Put commodity applications in the cloud

There are a number of collaboration services and functions that are simply commodity applications and not worth managing in-house, such as instant messaging, email, file sharing, customer relationship management and discussions (something akin to Chatter, Yammer and Sales Cloud). While all these functions are critical to getting work done, none represent a strategic advantage and external firms like SalesForce, Oracle, Google and Microsoft are in a much better position to operate these services on your behalf.

These services need to be available, but firms shouldn't expend resources to manage them. The critical component is simple and consistent availability. Email and related applications need to be available -- if messages aren't delivered and services go down, it can effectively cripple productivity. Additionally, sharing files should just work. However, in today's world, sharing internally is no longer sufficient. Too many collaborators operate outside the four walls of your company. Some technologies enable enterprises to expose these services externally, but they can be complex at scale and companies tend to devote too few resources to supporting them, making it risky to run them without the appropriate controls.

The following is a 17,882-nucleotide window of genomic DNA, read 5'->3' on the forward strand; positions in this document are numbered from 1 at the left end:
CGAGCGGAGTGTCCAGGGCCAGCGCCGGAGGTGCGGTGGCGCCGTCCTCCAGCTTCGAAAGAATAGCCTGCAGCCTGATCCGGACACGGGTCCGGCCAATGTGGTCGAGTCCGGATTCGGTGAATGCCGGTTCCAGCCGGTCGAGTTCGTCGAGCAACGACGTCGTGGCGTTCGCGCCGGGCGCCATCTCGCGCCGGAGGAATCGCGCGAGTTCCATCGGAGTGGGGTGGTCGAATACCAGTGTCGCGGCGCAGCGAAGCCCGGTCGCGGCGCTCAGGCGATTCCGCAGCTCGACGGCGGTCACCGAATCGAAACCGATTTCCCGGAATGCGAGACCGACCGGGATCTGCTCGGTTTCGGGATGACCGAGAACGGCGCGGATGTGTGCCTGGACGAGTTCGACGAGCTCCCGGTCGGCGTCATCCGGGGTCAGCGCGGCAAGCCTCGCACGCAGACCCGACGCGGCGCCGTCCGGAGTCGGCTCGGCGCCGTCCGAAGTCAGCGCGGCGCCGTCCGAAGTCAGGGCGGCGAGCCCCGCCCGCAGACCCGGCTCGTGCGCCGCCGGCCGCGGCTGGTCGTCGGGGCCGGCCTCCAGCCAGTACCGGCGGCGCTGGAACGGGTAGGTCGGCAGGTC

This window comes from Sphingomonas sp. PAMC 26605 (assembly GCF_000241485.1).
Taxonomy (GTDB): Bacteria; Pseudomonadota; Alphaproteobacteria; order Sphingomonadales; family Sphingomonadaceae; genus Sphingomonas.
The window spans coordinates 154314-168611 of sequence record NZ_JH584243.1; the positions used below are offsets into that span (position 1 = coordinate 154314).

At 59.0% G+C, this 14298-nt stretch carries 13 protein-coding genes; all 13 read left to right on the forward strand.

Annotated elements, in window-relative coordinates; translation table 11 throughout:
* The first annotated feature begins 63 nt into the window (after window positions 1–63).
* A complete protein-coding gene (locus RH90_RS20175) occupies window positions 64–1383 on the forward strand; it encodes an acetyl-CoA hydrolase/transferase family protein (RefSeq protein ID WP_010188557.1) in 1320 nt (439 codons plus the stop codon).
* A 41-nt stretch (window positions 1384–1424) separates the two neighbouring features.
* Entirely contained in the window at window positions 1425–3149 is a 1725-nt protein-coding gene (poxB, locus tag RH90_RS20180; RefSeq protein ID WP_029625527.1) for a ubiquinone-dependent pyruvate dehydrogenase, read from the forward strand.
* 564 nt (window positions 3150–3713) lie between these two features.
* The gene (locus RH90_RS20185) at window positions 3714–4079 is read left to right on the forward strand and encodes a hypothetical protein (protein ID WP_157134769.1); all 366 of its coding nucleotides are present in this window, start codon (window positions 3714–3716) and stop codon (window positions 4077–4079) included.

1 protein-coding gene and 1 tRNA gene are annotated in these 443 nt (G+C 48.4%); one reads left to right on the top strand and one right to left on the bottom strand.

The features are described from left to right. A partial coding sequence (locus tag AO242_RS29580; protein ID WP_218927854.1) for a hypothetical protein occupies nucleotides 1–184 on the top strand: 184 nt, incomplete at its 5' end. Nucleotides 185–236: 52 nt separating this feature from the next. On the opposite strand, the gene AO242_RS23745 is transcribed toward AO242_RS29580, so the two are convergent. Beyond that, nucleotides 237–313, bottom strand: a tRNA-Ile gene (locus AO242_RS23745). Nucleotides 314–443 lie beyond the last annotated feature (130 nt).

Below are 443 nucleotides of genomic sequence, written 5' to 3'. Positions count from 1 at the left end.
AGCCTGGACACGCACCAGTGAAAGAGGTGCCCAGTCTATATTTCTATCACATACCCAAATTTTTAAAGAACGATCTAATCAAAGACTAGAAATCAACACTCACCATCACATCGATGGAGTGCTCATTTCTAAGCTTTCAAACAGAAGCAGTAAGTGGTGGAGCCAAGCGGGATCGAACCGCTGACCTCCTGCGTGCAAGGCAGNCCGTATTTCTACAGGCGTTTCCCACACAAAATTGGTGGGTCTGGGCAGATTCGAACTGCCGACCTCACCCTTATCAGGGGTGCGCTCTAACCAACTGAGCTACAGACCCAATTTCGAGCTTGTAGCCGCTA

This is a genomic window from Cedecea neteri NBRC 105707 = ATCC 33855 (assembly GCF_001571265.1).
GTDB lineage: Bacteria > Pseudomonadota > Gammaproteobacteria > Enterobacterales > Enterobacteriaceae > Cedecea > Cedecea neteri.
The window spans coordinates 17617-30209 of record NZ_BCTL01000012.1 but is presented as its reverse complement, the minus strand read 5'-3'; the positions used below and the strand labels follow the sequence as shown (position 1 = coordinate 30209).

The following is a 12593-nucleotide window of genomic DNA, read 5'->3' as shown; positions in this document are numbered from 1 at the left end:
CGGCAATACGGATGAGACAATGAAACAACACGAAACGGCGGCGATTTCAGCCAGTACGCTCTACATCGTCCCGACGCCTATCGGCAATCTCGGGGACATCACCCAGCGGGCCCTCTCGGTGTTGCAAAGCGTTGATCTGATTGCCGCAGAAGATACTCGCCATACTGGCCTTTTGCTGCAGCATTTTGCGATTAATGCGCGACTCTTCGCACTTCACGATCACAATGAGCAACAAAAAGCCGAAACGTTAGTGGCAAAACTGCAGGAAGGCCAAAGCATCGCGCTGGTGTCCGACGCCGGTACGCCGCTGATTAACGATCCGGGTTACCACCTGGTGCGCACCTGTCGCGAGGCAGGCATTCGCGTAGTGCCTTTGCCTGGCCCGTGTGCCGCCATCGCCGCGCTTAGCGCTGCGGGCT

Cloud vendors are simply better at it. Here are security and operational examples from Microsoft, Rackspace and Amazon.

Flexible governance in the cloud

Everyone likes to talk about governance, even though few organizations really commit to the concept. The challenge with most approaches to governance is that they end up feeling like a tome of rules designed to make interacting with technology difficult. In fact, one could argue that governance is one of the key reasons why end users seek out easy cloud solutions such as Dropbox, as no governance is required and the platform is easy to self-provision.

But governance shouldn’t be about creating rigid rules -- it's what will make cloud-based services effective in the long run. Instead, governance should exist to provide a flexible set of guiding principles that aim to answer the following questions:

  • Which tools are appropriate? Could you use Dropbox for all of your file-sharing needs? Yes. Is it appropriate for all circumstances? No. The Dropbox issue is a great example of a whole range of decisions that employees make constantly when trying to find the right tool for the job. Organizations need to take an active role in helping employees and external collaborators make choices based on the work, the context and the timing. For example, use Dropbox for simple file sharing (e.g., giving one or more people access to an Excel spreadsheet) and transition to SharePoint for multi-file, multi-party collaborative tasks, like creating a request for proposal (RFP).